What to do when Employees are not following Instructions

#1
First I will give you all some back history. Our organization is ISO/TS registered and has several well established procedures, forms and instructions in place for training.

However, my question is, how do you (as a quality professional) ensure that the employees are following the controlled documents and what do you do if you find that they skipped a step?

We currently issue CARs if they ignore a step, but the general response I get in those CARs is "I don't use the instructions anymore, now that I'm trained." The employees that made a recent oversight in our company are two senior engineers who know the process, but choose to not follow it.

Any thoughts on how you would handle this, would be greatly appreciated.

Thanks:confused:
 

John Broomfield

Fully retired...
Trusted
#2
Re: Not following instructions

First I will give you all some back history. Our organization is ISO/TS registered and has several well established procedures, forms and instructions in place for training.

However, my question is, how do you (as a quality professional) ensure that the employees are following the controlled documents and what do you do if you find that they skipped a step?

We currently issue CARs if they ignore a step, but the general response I get in those CARs is "I don't use the instructions anymore, now that I'm trained." The employees that made a recent oversight in our company are two senior engineers who know the process, but choose to not follow it.

Any thoughts on how you would handle this, would be greatly appreciated.

Thanks:confused:
nsymon,

You could ask the operators, team leaders and supervisors how they monitor and correct processes (per 8.2.3). You could capture that monitoring process in a documented procedure with the agreed rules for invoking corrective action.

Quality can then rebuild its independence for auditing the effectiveness of the monitoring process.

Best to get Quality out of the supervision role if possible.

You could work with the people concerned to mistake-proof the task instead.

John
 
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hogheavenfarm

Quite Involved in Discussions
#4
This usually happens when the procedure is not streamlined.
People , like water, will follow the path of least resistance.
Our goal is to make sure that the path of least resistance is the 'right way'.
Find out why the step was skipped and see if there is another way to incorporate it. Maybe later in the process where it 'fits better', or maybe there are redundant actions going on.
Asking these people to help redesign the process steps makes them invested in outcome, and more likely to produce a better and more efficient process.
 

Wes Bucey

Consultant/Advisor
Moderator
#7
First, it is impossible to discipline an employee if you don't have authority in the hierarchy to do so. Sending N/C (nonconformance reports) and requesting CAR (corrective action reports) from a guy who told you flatly he didn't do it on purpose is like putting lipstick on a pig - it ain't pretty and it irritates the pig.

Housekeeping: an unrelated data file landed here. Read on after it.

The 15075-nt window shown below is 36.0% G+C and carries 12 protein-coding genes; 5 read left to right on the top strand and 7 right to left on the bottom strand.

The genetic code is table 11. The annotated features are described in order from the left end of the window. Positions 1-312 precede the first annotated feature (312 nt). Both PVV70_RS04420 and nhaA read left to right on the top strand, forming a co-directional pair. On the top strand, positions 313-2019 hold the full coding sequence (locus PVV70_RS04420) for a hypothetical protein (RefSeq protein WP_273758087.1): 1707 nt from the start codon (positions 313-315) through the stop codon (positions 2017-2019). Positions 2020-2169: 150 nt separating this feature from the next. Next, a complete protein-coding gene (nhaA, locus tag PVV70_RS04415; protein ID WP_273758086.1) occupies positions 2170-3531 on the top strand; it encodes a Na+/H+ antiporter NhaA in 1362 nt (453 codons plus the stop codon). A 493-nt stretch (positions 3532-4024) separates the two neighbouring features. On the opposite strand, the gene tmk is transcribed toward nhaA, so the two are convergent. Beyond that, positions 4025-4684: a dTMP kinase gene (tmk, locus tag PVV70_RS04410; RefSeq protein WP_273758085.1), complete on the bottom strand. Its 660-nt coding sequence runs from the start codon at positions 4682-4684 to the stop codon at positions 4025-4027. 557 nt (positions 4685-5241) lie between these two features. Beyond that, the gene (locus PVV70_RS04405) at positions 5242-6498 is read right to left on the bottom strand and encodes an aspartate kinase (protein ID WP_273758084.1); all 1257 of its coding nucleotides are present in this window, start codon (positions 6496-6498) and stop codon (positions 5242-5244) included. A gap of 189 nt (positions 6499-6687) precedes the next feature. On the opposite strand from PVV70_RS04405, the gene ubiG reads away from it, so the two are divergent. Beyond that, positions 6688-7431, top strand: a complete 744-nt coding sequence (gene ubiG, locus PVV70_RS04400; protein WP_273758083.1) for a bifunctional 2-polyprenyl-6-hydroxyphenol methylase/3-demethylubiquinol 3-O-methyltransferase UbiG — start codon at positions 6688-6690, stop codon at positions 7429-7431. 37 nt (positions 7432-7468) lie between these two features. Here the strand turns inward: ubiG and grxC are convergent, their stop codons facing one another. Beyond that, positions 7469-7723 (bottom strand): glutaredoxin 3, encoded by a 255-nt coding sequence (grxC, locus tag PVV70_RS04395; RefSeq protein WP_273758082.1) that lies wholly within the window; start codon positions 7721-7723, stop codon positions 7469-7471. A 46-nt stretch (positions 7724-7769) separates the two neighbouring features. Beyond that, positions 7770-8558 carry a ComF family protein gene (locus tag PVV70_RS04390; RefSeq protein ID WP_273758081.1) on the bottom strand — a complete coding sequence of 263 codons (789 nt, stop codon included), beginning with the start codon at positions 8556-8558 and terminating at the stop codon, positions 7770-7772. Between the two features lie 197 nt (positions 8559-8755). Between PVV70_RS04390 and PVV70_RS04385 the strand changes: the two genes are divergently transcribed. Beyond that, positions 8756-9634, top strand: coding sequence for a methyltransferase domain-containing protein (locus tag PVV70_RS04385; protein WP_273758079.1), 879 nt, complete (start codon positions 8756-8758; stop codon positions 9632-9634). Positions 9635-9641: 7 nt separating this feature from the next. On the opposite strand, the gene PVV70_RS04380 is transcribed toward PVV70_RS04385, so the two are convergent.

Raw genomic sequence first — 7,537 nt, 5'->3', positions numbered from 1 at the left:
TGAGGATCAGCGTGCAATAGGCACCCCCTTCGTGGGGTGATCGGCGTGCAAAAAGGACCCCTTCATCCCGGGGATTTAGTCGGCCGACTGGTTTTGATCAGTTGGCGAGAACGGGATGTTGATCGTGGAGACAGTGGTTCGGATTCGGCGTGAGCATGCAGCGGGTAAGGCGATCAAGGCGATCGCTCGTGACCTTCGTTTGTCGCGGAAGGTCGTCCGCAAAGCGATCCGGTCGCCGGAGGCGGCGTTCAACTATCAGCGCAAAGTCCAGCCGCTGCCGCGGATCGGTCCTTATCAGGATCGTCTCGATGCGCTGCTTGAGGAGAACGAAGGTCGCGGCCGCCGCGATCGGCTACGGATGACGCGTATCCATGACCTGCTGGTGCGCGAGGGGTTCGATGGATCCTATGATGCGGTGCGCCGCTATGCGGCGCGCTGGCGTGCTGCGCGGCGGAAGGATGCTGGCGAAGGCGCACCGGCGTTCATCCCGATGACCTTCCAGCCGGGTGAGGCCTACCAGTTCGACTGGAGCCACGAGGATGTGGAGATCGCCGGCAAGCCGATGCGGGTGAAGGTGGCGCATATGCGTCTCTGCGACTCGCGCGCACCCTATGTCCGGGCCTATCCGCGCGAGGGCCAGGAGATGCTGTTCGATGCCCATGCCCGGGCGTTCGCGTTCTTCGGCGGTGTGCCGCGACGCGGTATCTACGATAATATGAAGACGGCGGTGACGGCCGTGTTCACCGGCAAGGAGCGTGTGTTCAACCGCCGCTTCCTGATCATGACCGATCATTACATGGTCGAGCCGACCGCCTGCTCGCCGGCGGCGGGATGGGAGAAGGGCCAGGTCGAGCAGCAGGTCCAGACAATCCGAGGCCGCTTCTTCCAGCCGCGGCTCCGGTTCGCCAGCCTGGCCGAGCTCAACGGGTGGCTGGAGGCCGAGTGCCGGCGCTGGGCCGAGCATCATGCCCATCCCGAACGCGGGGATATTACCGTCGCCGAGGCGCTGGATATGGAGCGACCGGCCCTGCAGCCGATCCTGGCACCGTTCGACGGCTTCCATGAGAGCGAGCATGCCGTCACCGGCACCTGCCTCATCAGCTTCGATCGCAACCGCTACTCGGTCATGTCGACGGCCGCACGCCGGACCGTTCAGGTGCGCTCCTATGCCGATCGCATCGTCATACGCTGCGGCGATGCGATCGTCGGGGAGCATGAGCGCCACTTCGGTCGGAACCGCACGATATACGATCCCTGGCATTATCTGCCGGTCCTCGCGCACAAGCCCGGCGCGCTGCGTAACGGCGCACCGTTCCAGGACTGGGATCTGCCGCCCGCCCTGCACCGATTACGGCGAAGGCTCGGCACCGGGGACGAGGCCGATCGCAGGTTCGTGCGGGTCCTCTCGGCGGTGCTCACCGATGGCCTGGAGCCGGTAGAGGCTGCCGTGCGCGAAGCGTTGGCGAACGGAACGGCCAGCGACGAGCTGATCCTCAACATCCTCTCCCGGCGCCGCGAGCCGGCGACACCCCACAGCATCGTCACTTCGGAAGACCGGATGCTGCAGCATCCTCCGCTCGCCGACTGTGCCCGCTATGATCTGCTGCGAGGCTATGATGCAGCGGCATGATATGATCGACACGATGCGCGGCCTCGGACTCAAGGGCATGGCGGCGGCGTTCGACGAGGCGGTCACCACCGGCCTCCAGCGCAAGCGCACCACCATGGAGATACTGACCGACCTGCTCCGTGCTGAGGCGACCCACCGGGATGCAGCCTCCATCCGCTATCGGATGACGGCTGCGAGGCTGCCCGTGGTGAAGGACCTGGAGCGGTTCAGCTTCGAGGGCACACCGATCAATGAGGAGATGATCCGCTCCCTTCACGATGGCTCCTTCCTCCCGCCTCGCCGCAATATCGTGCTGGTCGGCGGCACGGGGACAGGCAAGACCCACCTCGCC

The Deming way is to assess whether the missing step is actually necessary or just a holdover from another time. If it is REALLY necessary to assure conformance of the product or service and meet customer requirements, then someone in management slipped up in training the folks who omit the step. The slip up was either in not making its necessity part of the curriculum or in not assuring the students understood and would follow the necessity, thus certifying a student as "trained" when in fact he was not.

So if it is necessary, then you need to pick on the trainer who certified these guys as "trained."

If it is not necessary, then get rid of the step.
 

KnoKsuKaO

Involved In Discussions
#8
We have the same problem.
Our middle management is sometimes behaves in an uncontrolled (spontaneous).
We do not want to solve financially, but we still have not found out how else.
And we are a small company.
 

Rashmi001

Starting to get Involved
#9
Can the instructions/procedures be formatted into a very easy to read and visual process map- with critical steps highlighted?
Then it may be easier for most staff to follow.
 

kgott

Quite Involved in Discussions
#10
First I will give you all some back history. Our organization is ISO/TS registered and has several well established procedures, forms and instructions in place for training.

However, my question is, how do you (as a quality professional) ensure that the employees are following the controlled documents and what do you do if you find that they skipped a step?

We currently issue CARs if they ignore a step, but the general response I get in those CARs is "I don't use the instructions anymore, now that I'm trained." The employees that made a recent oversight in our company are two senior engineers who know the process, but choose to not follow it.

Any thoughts on how you would handle this, would be greatly appreciated.

Thanks:confused:
The only thing I would add to the advice you have been given is to ask the question, 'were the employees concered involved in the planning and design?' of the correct or agreed way to do the work?

If not, perhaps you might like to consider inlcuding their participation in the design stage. People will support something they had a hand in creating.
 

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